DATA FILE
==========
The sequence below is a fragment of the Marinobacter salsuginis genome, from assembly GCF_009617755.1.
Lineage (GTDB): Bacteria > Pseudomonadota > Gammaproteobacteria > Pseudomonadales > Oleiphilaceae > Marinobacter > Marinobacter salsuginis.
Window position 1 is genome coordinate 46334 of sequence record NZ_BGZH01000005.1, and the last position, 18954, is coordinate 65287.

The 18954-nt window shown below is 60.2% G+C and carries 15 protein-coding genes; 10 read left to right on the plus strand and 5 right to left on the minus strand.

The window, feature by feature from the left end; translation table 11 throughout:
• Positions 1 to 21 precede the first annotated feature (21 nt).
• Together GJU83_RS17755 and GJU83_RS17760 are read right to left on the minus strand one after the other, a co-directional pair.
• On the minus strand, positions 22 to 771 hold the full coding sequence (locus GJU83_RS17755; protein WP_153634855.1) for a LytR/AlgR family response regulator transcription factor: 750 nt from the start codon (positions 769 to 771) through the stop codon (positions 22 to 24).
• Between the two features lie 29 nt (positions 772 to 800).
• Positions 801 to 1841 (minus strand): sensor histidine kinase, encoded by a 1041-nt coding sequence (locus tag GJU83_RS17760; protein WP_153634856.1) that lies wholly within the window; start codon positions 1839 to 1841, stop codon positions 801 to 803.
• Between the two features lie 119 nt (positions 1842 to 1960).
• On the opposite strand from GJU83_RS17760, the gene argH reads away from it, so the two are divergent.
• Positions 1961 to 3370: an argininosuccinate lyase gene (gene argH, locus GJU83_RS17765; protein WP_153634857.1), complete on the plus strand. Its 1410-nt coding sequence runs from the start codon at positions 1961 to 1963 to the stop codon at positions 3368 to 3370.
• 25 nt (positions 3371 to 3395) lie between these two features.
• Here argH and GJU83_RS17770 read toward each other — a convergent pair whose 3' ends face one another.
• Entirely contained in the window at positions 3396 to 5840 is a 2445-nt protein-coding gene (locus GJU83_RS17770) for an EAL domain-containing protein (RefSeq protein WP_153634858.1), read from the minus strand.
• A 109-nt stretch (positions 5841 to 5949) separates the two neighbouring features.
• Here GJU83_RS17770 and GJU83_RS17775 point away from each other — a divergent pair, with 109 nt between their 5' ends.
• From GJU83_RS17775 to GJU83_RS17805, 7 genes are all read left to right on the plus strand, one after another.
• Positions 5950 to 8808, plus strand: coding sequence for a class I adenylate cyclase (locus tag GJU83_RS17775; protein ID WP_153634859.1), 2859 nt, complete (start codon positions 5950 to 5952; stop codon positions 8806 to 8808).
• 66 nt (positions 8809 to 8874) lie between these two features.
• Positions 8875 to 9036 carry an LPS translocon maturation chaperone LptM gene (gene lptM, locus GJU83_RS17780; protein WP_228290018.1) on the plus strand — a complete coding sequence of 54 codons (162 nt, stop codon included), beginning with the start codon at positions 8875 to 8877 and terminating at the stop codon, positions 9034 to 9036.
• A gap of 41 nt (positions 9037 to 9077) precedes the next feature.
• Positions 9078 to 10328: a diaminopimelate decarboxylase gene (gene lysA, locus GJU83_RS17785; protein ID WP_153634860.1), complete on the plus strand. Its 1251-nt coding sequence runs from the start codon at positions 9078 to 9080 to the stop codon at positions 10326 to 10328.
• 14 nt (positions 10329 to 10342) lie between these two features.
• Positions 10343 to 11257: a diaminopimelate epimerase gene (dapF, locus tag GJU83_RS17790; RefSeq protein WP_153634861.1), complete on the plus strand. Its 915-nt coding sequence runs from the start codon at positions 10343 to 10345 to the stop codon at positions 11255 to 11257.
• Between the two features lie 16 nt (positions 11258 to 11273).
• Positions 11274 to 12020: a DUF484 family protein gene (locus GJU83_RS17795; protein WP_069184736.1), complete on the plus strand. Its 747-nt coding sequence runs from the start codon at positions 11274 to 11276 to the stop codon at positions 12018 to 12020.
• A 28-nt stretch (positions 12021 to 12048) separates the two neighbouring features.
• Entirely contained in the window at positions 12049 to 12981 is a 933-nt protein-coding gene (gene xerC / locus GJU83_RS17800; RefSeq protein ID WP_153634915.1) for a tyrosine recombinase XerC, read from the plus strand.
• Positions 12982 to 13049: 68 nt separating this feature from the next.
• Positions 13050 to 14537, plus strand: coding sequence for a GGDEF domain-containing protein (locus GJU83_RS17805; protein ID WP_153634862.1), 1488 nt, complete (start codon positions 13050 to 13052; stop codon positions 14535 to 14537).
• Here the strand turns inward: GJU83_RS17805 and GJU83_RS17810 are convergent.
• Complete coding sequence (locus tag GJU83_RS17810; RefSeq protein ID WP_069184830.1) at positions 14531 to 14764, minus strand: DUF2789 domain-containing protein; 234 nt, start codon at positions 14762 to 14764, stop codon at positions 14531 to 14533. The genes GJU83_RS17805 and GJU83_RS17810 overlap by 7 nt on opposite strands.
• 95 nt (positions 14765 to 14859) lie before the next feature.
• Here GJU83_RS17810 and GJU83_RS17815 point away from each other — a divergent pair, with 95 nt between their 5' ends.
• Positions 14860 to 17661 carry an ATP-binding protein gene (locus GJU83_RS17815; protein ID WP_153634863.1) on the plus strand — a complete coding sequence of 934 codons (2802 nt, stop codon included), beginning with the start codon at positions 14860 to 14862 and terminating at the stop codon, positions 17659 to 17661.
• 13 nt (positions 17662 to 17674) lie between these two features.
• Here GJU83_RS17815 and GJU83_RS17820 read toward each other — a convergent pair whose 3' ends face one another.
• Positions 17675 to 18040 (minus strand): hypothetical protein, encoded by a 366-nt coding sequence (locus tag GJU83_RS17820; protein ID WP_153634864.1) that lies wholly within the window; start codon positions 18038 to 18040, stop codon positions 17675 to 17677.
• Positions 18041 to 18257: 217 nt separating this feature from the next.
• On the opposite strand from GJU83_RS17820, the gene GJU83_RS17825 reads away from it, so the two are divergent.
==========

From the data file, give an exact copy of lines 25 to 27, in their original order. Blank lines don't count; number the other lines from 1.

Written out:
• 14 nt (positions 10329 to 10342) lie between these two features.
• Positions 10343 to 11257: a diaminopimelate epimerase gene (dapF, locus tag GJU83_RS17790; RefSeq protein WP_153634861.1), complete on the plus strand. Its 915-nt coding sequence runs from the start codon at positions 10343 to 10345 to the stop codon at positions 11255 to 11257.
• Between the two features lie 16 nt (positions 11258 to 11273).